I’ve had a long-term wholesale distribution consulting client that in my opinion is the best-run business I have ever worked with. Western Nevada Supply, headquartered in Sparks, Nev., is called the “Blue Team.” Every time I visit this business I come away in awe of the culture and work environment the owners and management have developed. I asked owner and President Rick Reviglio if he would share how Western Nevada developed this great work culture and how it transfers to great morale, customer service, vendor relations and community involvement. I’d like to share some of his comments with you.
“Our culture is fast-paced, exciting and opportunistic,” he says. “People know there is opportunity. It has to be exciting and fun. We have no one in the ivory towers. Everyone, including me, is in the trenches, visible and accessible to their coworkers and customers. You can’t just talk about great customer service. You must live it every day, think it, act it and execute it. We also have a detailed training program that talks about and promotes our vision, mission and culture. In all we do we refer to ourselves as the ‘Blue Team’ and our training is referred to as the ‘Blue Team Playbook.’
“Culture is what people inherently do here every day without being told and when no one is watching. Culture has to start at the top. Without the owners and managers living and breathing your mission each and every day, you cannot bring a thriving culture to life.
“I always tell our team if you want to understand culture look at two sports teams. Same game, same rules, same equipment and two completely different approaches and ways they approach, act and play the game — that’s culture. Find a culture you want, whatever that may be, and live and breathe it every day from the owners on down.
“Your culture must be driven by your mission statement. Ours is: ‘We make a difference in people’s lives. It’s so much more than selling materials. It’s making the customers’ lives easier, saving them money and building lasting relationships that go so much deeper than work. The foundation of what we try to do is investing and giving back to your community and creating lasting impressions and memories with not only your customers and employees, but also with the communities where they live, work and play. Pretty simple — we don’t sell toilets and sewer pipe, we sell an experience.”
Reviglio also provided comments from some of the company’s leaders. “Our customers are our friends. We treat all customers the same, whether they are a $3 million or $10,000 customer,” Plumbing Division Manager Dennis Bush says. “The team has learned the ‘Reviglio Way.’ We are professionals — we take pride in all we do. We are very competitive. All customers are not created equal — I must know what makes them happy. Why be second at anything when a little extra effort gets you No. 1?”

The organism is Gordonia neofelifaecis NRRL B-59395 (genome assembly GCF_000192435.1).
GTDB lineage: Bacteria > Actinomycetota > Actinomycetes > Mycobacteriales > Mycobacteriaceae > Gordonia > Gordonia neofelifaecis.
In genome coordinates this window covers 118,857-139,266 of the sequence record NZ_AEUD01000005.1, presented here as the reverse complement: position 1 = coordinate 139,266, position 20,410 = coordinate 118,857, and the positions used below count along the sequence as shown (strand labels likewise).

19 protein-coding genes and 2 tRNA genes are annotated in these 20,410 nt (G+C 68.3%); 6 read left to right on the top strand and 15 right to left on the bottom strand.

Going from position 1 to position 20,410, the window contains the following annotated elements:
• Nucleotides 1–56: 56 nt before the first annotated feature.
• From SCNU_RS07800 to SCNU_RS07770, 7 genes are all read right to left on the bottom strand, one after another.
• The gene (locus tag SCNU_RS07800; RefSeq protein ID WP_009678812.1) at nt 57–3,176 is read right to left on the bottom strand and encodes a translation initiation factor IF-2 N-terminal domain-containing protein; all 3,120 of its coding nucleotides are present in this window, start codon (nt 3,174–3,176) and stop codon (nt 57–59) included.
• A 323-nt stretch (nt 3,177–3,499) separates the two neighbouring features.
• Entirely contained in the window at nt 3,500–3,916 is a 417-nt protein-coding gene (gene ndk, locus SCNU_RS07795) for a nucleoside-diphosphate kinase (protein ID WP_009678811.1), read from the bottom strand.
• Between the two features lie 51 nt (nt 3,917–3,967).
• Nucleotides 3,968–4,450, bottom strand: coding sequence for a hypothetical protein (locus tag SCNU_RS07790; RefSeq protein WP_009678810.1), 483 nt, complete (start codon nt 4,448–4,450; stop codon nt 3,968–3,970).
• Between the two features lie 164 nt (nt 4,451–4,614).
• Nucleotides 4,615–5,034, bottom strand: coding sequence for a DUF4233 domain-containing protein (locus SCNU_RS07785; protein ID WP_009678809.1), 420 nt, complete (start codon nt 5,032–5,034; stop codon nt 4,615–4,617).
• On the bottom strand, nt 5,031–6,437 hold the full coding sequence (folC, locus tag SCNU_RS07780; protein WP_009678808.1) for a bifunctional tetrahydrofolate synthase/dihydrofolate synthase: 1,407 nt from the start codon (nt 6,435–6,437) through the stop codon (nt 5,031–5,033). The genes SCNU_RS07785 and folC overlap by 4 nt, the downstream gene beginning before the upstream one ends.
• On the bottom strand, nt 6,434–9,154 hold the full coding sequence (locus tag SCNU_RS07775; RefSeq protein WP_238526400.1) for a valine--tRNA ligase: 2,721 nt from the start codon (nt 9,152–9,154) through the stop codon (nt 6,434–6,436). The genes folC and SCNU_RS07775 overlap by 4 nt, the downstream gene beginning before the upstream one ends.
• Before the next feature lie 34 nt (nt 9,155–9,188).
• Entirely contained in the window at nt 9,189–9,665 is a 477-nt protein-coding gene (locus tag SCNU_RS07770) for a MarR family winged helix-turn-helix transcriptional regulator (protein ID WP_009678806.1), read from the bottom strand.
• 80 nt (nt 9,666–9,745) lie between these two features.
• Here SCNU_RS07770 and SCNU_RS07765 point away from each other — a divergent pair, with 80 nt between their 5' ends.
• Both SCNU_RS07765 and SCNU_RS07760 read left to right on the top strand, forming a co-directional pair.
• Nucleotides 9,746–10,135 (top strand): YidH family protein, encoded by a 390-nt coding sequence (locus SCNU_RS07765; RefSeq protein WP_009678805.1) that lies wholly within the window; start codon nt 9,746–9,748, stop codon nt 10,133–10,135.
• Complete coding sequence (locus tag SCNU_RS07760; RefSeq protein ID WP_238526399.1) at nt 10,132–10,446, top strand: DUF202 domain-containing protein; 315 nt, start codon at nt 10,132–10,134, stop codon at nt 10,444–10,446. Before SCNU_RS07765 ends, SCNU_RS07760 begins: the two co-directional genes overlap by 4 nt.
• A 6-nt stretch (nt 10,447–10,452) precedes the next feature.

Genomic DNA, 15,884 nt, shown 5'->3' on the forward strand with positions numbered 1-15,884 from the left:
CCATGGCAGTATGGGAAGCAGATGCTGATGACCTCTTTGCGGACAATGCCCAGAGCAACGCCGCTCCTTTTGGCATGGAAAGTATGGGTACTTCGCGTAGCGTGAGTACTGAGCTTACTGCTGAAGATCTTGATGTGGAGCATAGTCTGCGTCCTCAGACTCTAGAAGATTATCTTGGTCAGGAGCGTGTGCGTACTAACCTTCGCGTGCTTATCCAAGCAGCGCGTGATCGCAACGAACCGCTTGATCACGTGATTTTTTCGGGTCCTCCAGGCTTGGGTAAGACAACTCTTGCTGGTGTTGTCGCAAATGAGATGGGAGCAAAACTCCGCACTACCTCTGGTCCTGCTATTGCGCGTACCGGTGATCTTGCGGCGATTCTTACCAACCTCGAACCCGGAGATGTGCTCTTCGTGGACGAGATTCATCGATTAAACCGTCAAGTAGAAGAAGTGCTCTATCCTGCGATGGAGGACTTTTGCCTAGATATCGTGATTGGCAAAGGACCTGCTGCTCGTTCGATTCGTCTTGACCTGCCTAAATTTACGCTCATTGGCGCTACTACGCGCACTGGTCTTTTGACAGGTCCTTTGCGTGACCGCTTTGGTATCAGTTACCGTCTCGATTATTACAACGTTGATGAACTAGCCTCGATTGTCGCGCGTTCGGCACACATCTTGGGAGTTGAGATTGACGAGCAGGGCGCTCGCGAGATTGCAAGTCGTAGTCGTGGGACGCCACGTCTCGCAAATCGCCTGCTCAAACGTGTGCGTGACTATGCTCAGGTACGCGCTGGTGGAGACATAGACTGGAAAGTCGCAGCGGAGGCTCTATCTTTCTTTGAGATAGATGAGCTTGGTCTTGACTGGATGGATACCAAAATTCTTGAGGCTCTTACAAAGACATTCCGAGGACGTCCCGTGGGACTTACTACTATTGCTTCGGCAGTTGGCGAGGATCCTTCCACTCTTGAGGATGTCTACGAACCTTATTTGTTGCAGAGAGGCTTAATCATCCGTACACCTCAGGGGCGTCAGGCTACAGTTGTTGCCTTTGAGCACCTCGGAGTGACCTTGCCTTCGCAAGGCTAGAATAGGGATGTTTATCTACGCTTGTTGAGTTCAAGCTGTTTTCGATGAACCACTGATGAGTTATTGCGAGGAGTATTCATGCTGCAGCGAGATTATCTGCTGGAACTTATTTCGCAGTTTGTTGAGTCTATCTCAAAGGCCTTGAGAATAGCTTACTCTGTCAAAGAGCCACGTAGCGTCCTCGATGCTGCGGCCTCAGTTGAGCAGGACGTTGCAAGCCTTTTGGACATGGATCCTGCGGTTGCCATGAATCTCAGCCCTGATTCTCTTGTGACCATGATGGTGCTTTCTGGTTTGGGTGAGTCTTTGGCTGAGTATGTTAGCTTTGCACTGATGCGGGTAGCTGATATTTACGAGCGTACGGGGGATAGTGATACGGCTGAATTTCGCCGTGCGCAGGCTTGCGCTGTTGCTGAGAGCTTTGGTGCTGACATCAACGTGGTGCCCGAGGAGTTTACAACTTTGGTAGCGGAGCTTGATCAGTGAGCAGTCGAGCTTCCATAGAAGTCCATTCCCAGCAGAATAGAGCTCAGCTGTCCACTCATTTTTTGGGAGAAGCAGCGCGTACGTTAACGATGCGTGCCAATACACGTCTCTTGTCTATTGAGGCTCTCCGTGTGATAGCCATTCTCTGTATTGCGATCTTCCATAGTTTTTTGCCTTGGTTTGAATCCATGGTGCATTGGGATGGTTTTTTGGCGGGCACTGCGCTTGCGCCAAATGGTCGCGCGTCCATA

“Competitive spirit. Each one of us wants to grow our relationship with our customers and be the best at what Western is about,” Elko Branch Manager Bill Cassinelli says. “There are not many people in our company who will look at a task and say it is not possible — they look at tasks and say I can get that done even if the other guy could not.”
“Superior customer service starts at the top. I know it is a priority in this business because I see it every day in the actions and decisions made by the owners,” CFO Laurie Baxter says.
“We hire winners, retain winners and love to win day in and day out,” Hydronics Division Manager Rick Coppola says. “Our customers win and we win.”
As Rick said, creating a special work culture has to start at the top and there has to be buy-in by everyone. I believe all employees need/want an authentic boss and business. I also believe the goal of every organization should be to operate at its fullest potential by allowing people to do their best work.
Research from the Hay Group finds highly engaged employees are, on average, 50% more likely to exceed expectations than the least-engaged employees. The survey also shows companies with highly engaged people outperform firms with the most disengaged folks by 54% in employee retention,
by 89% in customer satisfaction and by four-fold in revenue growth. If these statistics alone don’t get your attention, I’m not sure what will!
I hope this article has given you a few ideas on how you too can create a fun, rewarding and productive workplace. Good selling!